The Intention Economy sees a consequential future in which we still have advertising, but in which more Net-aligned market interactions prevail — and out-perform what we have today with Web services and sites primarily funded by advertising:

The fix
Advertising may fund lots of stuff that we take for granted (such as Google’s search), but it flourishes in the absence of more efficient and direct demand-supply interactions. The Internet was built to facilitate exactly those kinds of interactions. This it has done since the mid-‘90s—but only within a billion different silos, each with its own system for interacting with users, and each with its own asymmetrical power relationship between seller and buyer. This system is old, broken and long overdue for a fix.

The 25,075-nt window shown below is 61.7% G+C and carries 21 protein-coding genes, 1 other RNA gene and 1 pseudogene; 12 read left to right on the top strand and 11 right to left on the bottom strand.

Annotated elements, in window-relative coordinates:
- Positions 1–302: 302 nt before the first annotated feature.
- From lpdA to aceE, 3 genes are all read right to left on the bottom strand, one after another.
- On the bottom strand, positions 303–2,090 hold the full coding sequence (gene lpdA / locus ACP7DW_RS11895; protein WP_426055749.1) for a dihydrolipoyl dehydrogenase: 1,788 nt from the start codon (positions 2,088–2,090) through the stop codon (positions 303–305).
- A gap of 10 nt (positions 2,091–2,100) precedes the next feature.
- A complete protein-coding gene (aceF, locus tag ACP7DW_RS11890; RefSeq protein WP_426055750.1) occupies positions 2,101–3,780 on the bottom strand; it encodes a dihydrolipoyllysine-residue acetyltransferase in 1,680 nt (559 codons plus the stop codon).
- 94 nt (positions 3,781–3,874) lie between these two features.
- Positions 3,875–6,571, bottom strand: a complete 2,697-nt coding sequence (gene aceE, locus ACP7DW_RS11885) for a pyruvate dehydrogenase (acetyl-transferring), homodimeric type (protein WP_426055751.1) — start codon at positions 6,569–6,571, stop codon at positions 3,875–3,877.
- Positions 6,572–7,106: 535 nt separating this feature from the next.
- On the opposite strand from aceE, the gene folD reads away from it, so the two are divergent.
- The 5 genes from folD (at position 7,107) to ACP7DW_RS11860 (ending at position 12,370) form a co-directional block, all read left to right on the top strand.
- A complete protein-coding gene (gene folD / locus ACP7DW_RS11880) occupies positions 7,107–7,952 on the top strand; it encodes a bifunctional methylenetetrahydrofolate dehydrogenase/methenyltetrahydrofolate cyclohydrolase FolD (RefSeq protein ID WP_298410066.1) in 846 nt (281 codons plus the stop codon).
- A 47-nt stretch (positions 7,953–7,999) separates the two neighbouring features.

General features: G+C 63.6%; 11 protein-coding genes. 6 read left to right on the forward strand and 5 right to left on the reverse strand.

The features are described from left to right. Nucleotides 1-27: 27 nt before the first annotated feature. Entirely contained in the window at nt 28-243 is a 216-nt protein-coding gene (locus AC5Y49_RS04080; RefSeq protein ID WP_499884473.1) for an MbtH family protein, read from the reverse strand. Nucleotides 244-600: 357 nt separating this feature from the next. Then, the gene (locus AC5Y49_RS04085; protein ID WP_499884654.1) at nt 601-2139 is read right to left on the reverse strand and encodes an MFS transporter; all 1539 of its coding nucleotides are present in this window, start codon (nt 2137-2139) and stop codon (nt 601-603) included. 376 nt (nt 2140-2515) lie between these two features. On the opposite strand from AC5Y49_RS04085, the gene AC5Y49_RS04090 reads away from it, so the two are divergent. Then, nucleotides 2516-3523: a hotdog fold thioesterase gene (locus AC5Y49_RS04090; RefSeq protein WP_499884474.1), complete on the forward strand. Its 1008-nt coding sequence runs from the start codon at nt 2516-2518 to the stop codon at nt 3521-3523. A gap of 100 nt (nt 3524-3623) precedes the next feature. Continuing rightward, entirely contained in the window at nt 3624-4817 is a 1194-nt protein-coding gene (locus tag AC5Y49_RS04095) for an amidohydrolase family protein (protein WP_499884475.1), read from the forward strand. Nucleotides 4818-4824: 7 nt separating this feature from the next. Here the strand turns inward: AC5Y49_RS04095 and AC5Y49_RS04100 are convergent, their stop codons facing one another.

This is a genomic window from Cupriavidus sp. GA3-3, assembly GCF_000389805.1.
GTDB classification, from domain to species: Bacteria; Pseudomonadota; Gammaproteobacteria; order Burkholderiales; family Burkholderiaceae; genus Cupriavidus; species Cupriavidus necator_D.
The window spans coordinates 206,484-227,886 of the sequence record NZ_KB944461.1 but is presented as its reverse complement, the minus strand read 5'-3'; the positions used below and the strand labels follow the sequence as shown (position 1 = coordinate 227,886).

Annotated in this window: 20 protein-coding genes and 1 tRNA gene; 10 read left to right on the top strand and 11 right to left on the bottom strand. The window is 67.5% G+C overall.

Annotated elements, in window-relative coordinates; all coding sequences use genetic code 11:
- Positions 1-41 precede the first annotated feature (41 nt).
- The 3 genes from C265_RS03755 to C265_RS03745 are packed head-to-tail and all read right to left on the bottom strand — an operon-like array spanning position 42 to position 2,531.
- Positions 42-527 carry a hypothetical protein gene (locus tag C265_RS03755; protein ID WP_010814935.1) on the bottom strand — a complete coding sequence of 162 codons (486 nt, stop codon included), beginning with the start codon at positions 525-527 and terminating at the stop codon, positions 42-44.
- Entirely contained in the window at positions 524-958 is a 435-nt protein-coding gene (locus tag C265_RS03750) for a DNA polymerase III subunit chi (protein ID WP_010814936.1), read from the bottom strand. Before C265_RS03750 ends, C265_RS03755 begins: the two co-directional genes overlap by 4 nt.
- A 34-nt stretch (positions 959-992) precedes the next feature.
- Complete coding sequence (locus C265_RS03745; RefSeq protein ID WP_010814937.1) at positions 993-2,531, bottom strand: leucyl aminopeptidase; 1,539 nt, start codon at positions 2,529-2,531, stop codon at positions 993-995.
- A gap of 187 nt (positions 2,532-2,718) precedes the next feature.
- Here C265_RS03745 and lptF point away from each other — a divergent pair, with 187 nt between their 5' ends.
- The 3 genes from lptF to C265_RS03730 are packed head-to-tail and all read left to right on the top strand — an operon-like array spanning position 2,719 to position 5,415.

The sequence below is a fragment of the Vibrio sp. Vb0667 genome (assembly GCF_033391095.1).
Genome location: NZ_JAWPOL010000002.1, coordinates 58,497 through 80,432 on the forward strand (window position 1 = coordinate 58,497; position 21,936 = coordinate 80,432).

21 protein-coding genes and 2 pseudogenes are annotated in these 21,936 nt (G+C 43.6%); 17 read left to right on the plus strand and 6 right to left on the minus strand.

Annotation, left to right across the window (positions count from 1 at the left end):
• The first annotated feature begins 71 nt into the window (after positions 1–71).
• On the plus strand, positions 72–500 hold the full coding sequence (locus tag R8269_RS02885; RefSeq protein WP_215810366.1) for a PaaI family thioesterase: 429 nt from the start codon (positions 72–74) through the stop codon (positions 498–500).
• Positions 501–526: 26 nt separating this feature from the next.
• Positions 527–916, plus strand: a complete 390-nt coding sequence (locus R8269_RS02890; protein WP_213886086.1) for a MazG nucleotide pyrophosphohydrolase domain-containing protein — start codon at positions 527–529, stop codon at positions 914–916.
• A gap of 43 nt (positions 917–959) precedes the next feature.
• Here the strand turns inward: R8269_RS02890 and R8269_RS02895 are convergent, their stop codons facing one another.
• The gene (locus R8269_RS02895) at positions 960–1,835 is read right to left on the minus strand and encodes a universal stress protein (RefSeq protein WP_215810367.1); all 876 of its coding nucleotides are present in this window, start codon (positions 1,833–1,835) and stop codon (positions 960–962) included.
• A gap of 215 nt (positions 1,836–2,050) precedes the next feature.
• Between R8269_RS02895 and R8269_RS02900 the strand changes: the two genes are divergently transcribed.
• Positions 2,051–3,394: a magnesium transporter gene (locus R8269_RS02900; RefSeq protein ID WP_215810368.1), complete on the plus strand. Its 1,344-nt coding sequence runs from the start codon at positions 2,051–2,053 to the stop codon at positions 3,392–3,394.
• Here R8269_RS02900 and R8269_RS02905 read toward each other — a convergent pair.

The Internet, meanwhile, has always been a symmetrical system. Its architecture, defined by its founding protocols (which we’ll visit in the Net Pains chapter) embodies “end-to-end” principles. Every end on the Net has equal status, whether that end is Amazon.com, the White House, your laptop or your phone. This architectural fact is a background against which advertising’s asymmetries, and its delusional assumptions, have always stood in sharp relief.
So, then
When the backlash is over, and the advertising bubble deflates, advertising will remain an enormous and useful business. We will still need advertising to do what only it can do. What will emerge, however, is a market for what advertising can’t do. This new market will be defined by what customers actually want, rather than guesses about it.